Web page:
The Jainas possess a distinct religion, a separate philosophy, a different ethical code, a set of peculiar beliefs, practices, customs and manners and a vast literature of their own. Though Jainas form a small minority at present, yet in the past they were not only numerous but also enjoyed royal patronage for a long time in various parts of the country.
Consequently the Jaina rules of conduct are in observance throughout the last so many centuries. But as the Jainas were and are living in close contact with the Hindus, both influenced each other in several ways to such an extent that the Jainas, being in minority, came to be regarded as part of Hindus.
Accordingly it was thought that the Jainas do no possess a way of life different from others, and especially from Hindus. Therefore with a view to know whether the Jainas think that there is anything like Jaina culture as distinct from other cultures in India, the question number 47 was asked.
From the replies it will be seen that out of 154 persons only fifteen think that the Jaina culture is not separate from other cultures of India, while there are 120 persons who forcefully assert that the Jaina culture is a separate entity alto- gether.
The few persons belonging to the first school of thought consider that Jaina culture is a part of Hindu culture or they go a step further and say that Jaina culture is a part of Aryan culture which is built up by the Jainas, Buddhists and Hindus.
But in saying so the persons of this category do admit that the Jaina culture is distinct to a certain extent, if not entirely distinct, from other cultures in India. On the contrary, the overwhelming majority of Jainas seem to side the second school of thought which categorically maintains that the finer thinking of Jaina philosophy of life differs greatly from others and therefore a truly Jaina conduct presents a different culture distinct in its outlook and far-reaching in its range.
It cannot be denied, it is argued, that the features of Jaina culture are quite distinct from other cultures especially in matters like outlook towards life and world. insistence on spiritual progress, and observance of Ahimsa or creed of non-violence in all possible ways.
The basic difference, it is stated, lies in the religious philosophy of the Jainas and as religion moulds the entire way of life, the Jaina way of life automatically becomes separate from other ways of life.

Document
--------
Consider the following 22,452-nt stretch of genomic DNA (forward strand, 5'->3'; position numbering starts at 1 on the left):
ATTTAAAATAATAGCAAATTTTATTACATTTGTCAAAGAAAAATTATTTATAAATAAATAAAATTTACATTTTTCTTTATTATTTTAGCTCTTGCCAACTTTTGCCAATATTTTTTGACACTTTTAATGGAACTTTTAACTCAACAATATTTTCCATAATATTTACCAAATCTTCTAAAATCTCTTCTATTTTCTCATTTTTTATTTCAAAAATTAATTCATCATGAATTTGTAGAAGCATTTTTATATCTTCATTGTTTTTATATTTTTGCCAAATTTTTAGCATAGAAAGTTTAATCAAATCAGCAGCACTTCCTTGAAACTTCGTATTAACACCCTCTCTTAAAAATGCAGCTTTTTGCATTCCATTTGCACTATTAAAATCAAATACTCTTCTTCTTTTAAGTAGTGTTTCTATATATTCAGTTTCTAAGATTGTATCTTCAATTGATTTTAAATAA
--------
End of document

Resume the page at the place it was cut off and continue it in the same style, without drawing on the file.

Vilas A. Sangave
*This is an extract from Prof. Sangave’s JAINA COMMUNITY A Social Survey, 2nd edition, Bombay 1980: 349/50. A very recommendable book. On page 374 of this work Dr. Sangave writes:
“In philosophy the Jainas occupy a distinct position between the Brahmanic and Buddhist philoso- phical systems. Regarding the problem of Being the three hold different opinions. The Vedantins consider that underlying and upholding from within all things there is one absolute permanent Being. without change and with none other like it.
On the contrary the Buddhists hold that all things are transitory. The Jainas, however, contend that Being is joined to production, continuation, destruction and they call their theory of multiple view points anekantavada, in contradistinction to the theory of permanency (nityavada) of the Vedantins, and of the theory of transitoriness (vinashavada) of the Buddhists.
The Jainas think that the existing things are permanent only as regards their substance, but their accidents or qualities originate and perish.(…) As the Jainas have evolved a philosophy of their own, they follow a distinct ethical code based on their philosophy.
Thus one of the significant contribution of the Jainas is the Ahimsa culture. If the Jainas are known for anything it is for the evolution of Ahimsa culture and it must be said to the credit of the Jainas that they practised and propagated that culture from ancient times.”